MANNING, S.C. — The weights dropped Saturday for several of the anglers trying to win the Santee Cooper Showdown presented by MotorGuide.
But the magic continued for Preston Clark.
The Palatka, Fla., pro caught a five-fish limit of 23 pounds, 15 ounces despite early rain and persistent wind that made sight fishing more difficult than it was during the first two days of action. Clark has a phenomenal three-day total of 92 pounds, 10 ounces and is less than 16 pounds away from breaking Dean Rojas' record for the heaviest four-day total in BASS history — a record that each of the pros practically conceded will fall tomorrow when the top 12 anglers compete.
But first things first. The final dozen's ultimate goal is winning here on the Santee Cooper Reservoir and claiming the $100,000 that will accompany the CITGO Bassmaster Elite Series victory.
And Clark, who has nearly a 10-pound lead on his closest competitor, is clearly in the driver's seat for those spoils.
Things didn't start out very well for Clark, however. His trolling motor was malfunctioning and ran full speed whenever his boat motor was running. So as not to spook the fish he planned to target, he made the decision to move to different water.
"I didn't want to take the chance of going in and getting on one of these big fish and not being able to position myself right," Clark said. "So I said, 'I'll save this. I've got other fish I'll go to. This morning they weren't locked on because of the cloud cover and it got a little cool last night. After about noon today, they got locked on and it became fun."
Because the spot he planned to fish Saturday saw no action, it could be filled with large bedding bass on Sunday. Clark pretty much guaranteed that scenario.
"I've got more big fish to start out with tomorrow than I've had all week long," Clark said. "I've got one seven, two eights and one about 10 to go to in the first couple hours."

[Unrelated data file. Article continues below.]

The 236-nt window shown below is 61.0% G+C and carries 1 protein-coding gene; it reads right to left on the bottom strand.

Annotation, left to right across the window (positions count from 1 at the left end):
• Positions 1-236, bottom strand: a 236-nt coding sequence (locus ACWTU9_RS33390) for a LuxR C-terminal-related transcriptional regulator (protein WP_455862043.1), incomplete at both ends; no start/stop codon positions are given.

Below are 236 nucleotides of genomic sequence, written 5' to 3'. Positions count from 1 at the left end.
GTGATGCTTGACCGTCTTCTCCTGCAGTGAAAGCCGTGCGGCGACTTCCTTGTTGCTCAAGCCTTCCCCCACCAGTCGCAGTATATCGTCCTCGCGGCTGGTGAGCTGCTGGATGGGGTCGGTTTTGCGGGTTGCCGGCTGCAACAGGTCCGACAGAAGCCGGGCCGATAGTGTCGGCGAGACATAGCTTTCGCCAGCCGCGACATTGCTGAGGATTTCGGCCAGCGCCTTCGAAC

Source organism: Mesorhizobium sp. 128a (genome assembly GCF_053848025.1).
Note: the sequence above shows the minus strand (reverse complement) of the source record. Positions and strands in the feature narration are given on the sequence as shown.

Now he just needs the wind to die down. Clark will be happy to know that forecasters are calling for a sunny day with temperatures reaching the mid 80s and (here's the kicker) only light and variable winds.
"They might have pulled off the beds just a little bit, but if it calms down a little bit this afternoon or tomorrow morning, they'll go right back," Clark said. "But where they're at the conditions have to be absolutely perfect to put them in the boat, because there are a lot of obstacles between me and the fish and I've got to work them through a lot of vegetation. And I didn't want to take the chance of messing it up, fighting the wind and the waves and everything else."
Skeet Reese, with a three-day catch of 83 pounds, 1 ounce, is the angler closest to Clark. Reese, who is from California, bagged 23-2 on Saturday to move from fourth to second place. He said the wind is the key to tomorrow's catch.
"If it calms down, you'll see some more 25 or 30-pound stringers possibly," Reese said. "Guys are in good areas. Most of my big ones today were new fish I just went and found. I'll probably wind up doing the same thing tomorrow. I've got nothing to lose."
Alabama's Steve Kennedy jumped from eighth to third with a limit on Saturday that weighed 27-13. He's one of the few anglers who hasn't relied solely on sight fishing and said that helped him when the wind stirred what had been extremely clear water. He realizes that even though he has exactly 83 pounds through three days, he's going to have a difficult time catching Clark.
"It's unlikely," Kennedy said. "We said he would have to stumble and I don't think what he did was stumbling. But anything can happen."
Rounding out the top 12 are Kevin Wirth (80-12), Terry Scroggins (79-14), Greg Hackney (78-7), Kelly Jordon (78-6), Rojas (77-11), John Crews (76-8), Aaron Martens (75-10), Mike Wurm (74-5) and Bink Desaro (72-4).
Hackney and Wurm jumped into the top 12 by producing the only 30-pound bags Saturday. Wurm weighed a sack that came in at 32-4 and Hackney caught a limit that registered 31-3 on the scales.
Wurm and Martens caught the largest lunkers of the day *#151; each at 8-13.
Jordon fell the farthest on Saturday — from second to seventh — after catching 14 pounds, 13 ounces.